The Life of EDWARD REYNOLDS
a Thief, etc.
Notwithstanding the present age is so much celebrated for its excellency in knowledge and politeness, yet I am persuaded both these qualities, if they are really greater, are yet more restrained than they have been any time herefore whatsoever. The common people are totally ignorant, almost even of the first principles of religion. They give themselves up to debauchery without restraint, and what is yet more extraordinary, they fancy their vices are great qualifications, and look on all sorts of wickedness as merit.
This poor wretch who is the subject of our present page was put to school by his parents, who were in circumstances mean enough; but from a natural aversion to all goodness he absolutely declined making any proficiency therein. Whether he was educated to any business I cannot take upon me to say, but he worked at mop-making and carried them about to the country fairs for sale, by which he got a competency at least, and therefore had not by any means that ordinary excuse to plead that necessity had forced him upon thieving. On the contrary, he was drawn to the greatest part of those evils which he committed, and which consequently brought of those which he suffered, by frequenting the ring at Moorfields--a place which since it occurs so often in these memoirs, put me under a kind of necessity to describe it, and the customs of those who frequent it.
It lies between Upper and Middle Moorfields, and as people of rank, when they turn vicious, frequent some places where, under pretence of seeing one diversion in which perhaps there is no moral evil, they either make assignations for lewdness, or parties for gaming or drinking, and so by degrees ruin their estates, and leave the character of debauchees behind them, so those of meaner rank come thither to partake of the diversions of cudgel-playing, wrestlings, quoits, and other robust exercises which are now softened by a game of toss-up, hustle-cap, or nine-holes, which quickly brings on want; and the desire continuing, naturally inclines them to look for some means to recruit. And so, when the evening is spent in gaming, the night induces them to thieve under its cover, that they may have wherewith to supply the expenses of the ensuing day. Hence it comes to pass that this place and these practices hath ruined more young people, such as apprentices, journeymen, errand-boys, etc., than any other seminary of vice in town. But it is time that we should now return to the affairs of him who hath occasioned this digression.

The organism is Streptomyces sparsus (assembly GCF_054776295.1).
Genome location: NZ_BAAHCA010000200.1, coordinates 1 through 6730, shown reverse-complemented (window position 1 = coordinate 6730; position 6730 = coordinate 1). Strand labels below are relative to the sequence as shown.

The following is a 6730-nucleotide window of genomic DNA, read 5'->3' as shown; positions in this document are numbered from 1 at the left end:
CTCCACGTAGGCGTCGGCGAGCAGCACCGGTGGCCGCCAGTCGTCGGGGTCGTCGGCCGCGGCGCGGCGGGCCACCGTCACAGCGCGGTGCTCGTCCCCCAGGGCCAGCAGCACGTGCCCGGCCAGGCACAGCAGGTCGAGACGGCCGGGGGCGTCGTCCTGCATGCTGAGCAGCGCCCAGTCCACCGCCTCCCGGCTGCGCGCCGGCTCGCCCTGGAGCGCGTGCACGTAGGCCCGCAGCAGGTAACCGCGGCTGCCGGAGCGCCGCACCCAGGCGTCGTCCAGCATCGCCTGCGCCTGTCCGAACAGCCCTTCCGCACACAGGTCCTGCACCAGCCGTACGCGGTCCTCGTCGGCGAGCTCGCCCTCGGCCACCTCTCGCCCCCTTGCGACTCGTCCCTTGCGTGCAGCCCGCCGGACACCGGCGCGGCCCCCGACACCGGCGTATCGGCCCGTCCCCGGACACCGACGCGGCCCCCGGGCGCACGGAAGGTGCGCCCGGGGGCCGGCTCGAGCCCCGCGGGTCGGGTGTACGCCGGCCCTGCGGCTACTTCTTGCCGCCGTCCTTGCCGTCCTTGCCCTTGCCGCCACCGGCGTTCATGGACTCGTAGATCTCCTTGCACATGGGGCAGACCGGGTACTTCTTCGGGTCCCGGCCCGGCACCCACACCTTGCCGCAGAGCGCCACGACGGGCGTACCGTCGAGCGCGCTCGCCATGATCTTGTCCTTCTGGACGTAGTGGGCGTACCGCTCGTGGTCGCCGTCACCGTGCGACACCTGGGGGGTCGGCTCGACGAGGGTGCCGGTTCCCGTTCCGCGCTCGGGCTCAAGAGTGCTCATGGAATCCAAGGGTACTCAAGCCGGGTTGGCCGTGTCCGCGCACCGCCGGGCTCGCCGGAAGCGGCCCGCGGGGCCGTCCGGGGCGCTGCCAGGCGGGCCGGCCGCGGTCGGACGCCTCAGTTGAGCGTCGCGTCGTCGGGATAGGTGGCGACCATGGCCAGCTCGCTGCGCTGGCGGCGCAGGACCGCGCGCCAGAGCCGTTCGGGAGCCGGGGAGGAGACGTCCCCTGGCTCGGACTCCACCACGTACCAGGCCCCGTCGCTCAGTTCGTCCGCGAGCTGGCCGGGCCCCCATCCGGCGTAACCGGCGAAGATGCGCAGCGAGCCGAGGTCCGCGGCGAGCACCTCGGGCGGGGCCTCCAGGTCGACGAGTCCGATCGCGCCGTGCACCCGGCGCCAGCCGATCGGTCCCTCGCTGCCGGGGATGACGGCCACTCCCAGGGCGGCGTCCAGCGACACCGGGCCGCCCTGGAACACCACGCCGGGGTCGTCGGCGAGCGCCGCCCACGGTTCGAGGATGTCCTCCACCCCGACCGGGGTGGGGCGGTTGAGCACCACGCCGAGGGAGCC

In the neighbourhood of this place Reynolds found out a little alehouse to which he every night resorted. There were abundance of wicked persons who used to meet there, in order to go upon their several villainous ways of getting money; Reynolds (whose head was always full of discovering a method by which he might live more at ease than he did by working) listened very attentively to what passed amongst them. One Barnham, who had formerly been a waterman, was highly distinguished at these meetings for his consummate knowledge in every branch of the art and mystery of cheating. He had followed such practices for near twenty years, and commonly when they came there at night they formed a ring about the place where he sat and listened with the greatest delight to those relations of evil deeds, which his memory recorded.
It happened one evening, when these worthy persons were assembled together, that their orator took it in his head to harangue them on the several alterations which the science of stealing had gone through from the time of his becoming acquainted with its professors. In former days, said he, knights of the road were a kind of military order into which none but decayed gentlemen presumed to intrude themselves. If a younger brother ran out of his allowance, or if a young heir spent his estate before he had bought a tolerable understanding, if an under-courtier lived above his income, or a subaltern officer laid out twice his pay in rich suits and fine laces, this was the way they took to recruit; and if they had but money enough left to procure a good horse and a case of pistols, there was no fear of their keeping up their figure a year or two, till their faces were known. And then, upon a discovery, they generally had friends good enough to prevent their swinging, and who, ten to one, provided handsomely for them afterwards, for fear of their meeting with a second mischance, and thereby bringing a stain upon their family. But nowadays a petty alehouse-keeper, if he gives too much credit, a cheesemonger whose credit grows rotten, or a mechanic that is weary of living by his fingers-ends, makes no more ado, when he finds his circumstances uneasy, but whips into a saddle and thinks to get all things retrieved by the magic of those two formidable words, "Stand and Deliver." Hence the profession is grown scandalous, since all the world knows that the same methods now makes an highwayman, that some years ago would have got a commission.